Unstranding Stranded Oil
Venoco’s Ellwood Onshore Facility and Mobile Line 96 has had a bunch of pent up oil since the May 19 pipeline break (and associated shutdown) of the Plains All American Pipeline. Shutting down the Plains All American main pipeline stranded oil in upstream feeder lines. Venoco was finally granted permission to use tanker trucks to haul out that stranded oil yesterday. In previous weeks emergency petitions to move that crude were denied by the City of Goleta, but yesterday’s determination that the movement of crude was within the scope of Venoco’s existing permits paves the way to get that crude out. Venoco will move the estimated 5,500 gallons of crude oil via 34 tanker loads over the next 17 days. While not detailed, it seems clear that the number of vehicle trips is related to need to drain containment structures at multiple points (each tanker will move only an average of 162 gallons per trip). Hauling will occur via the 101 during evening and non-peak daytime hours over the next 16 days.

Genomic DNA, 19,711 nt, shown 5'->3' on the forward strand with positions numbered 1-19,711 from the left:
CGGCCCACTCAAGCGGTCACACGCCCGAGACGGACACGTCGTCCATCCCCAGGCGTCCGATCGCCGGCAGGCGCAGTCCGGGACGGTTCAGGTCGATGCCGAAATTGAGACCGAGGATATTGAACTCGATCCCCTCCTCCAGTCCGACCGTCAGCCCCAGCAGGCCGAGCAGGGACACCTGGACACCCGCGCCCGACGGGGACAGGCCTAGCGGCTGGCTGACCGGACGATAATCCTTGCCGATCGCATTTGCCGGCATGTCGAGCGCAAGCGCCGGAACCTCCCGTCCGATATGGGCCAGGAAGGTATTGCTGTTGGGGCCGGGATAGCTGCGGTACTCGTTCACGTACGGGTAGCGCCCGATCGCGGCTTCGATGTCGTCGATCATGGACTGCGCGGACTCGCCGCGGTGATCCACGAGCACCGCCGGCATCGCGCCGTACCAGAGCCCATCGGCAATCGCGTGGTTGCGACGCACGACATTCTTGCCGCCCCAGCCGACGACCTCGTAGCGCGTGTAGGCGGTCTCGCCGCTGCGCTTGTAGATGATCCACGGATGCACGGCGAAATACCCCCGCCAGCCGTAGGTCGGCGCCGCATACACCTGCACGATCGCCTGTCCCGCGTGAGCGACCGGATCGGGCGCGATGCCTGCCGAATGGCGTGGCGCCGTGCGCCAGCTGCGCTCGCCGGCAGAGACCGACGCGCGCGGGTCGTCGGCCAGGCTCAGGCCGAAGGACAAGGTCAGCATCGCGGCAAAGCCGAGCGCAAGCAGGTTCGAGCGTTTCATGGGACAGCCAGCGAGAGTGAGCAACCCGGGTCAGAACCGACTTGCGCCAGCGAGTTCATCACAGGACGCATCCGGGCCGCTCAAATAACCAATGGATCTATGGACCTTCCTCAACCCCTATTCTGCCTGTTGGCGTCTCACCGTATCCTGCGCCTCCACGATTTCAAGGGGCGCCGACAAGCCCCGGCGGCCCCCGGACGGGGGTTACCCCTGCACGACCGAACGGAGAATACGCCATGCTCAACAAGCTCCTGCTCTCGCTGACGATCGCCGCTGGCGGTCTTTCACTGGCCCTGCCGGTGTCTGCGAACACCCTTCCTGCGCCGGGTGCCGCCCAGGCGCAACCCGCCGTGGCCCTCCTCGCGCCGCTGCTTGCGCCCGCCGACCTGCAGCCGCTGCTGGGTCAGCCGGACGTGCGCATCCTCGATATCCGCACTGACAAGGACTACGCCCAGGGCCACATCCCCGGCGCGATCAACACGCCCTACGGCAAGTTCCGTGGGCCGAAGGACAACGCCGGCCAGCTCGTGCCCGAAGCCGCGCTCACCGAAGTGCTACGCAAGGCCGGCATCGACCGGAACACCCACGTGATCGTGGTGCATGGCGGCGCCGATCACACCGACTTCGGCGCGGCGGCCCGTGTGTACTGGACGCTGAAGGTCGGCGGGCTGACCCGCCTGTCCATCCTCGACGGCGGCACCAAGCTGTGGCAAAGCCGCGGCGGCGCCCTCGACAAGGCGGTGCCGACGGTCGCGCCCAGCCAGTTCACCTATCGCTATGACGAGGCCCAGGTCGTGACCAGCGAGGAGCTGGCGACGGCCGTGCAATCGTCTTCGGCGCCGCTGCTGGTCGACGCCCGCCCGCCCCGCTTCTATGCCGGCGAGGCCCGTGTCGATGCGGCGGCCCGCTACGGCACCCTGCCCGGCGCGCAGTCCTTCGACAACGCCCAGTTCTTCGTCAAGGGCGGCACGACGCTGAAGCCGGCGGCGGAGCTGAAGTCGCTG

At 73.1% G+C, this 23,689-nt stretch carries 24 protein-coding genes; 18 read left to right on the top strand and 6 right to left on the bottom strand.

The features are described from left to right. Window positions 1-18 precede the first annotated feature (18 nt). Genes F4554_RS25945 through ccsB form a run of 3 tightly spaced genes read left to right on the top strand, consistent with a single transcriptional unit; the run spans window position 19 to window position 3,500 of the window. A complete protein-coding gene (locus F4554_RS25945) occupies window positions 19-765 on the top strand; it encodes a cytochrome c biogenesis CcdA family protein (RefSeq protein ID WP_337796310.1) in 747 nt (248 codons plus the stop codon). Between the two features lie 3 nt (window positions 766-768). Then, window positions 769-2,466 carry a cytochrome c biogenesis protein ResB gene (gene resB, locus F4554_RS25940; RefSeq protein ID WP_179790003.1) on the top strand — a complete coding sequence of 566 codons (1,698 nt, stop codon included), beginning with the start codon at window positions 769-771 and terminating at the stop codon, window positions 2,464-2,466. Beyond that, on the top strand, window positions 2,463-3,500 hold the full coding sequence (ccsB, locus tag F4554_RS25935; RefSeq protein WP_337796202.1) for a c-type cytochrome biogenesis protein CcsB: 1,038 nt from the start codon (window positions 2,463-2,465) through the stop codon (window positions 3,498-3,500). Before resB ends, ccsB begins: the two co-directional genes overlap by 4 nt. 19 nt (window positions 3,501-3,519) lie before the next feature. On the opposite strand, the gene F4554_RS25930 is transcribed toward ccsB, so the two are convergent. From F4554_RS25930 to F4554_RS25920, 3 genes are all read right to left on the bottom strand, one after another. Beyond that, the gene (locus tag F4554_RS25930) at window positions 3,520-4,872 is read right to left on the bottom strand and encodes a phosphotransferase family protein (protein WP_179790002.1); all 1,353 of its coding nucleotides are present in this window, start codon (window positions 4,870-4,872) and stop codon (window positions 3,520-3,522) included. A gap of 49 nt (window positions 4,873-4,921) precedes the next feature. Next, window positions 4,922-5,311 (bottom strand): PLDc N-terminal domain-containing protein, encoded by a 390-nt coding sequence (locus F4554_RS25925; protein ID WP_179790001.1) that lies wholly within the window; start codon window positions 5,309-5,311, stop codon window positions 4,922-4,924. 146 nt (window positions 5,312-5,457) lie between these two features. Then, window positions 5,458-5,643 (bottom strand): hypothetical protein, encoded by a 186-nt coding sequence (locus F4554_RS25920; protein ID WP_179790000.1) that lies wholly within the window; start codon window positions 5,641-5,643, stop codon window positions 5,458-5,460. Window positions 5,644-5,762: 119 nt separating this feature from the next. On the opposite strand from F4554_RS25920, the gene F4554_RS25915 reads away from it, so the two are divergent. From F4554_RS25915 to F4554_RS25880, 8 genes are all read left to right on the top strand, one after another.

This is clearly a good move, although it is disappointing it took three months to secure permission to vacate these lines and tanks.
Line 96 Pipeline Background
In 2012, Venoco’s (actually a wholly owned subsidiary of Venoco called The Ellwood Pipeline, Inc.) Line 96 Modification Project completed a new pipeline spur in Goleta to shunt processed crude oil from their Ellwood Onshore Facility into the existing Plains All American Coastal Pipeline west of Las Flores Canyon.
As with most of our local pipelines, this Line 96 spur was built to reduce impacts and risks associated with moving oil and/or gas from offshore to refinery sites. This particular pipeline was installed to eliminate the need for continued operations at Venoco’s Ellwood Marine Terminal, particularly eliminating oil barge operations adjacent to designated Marine Protected Areas.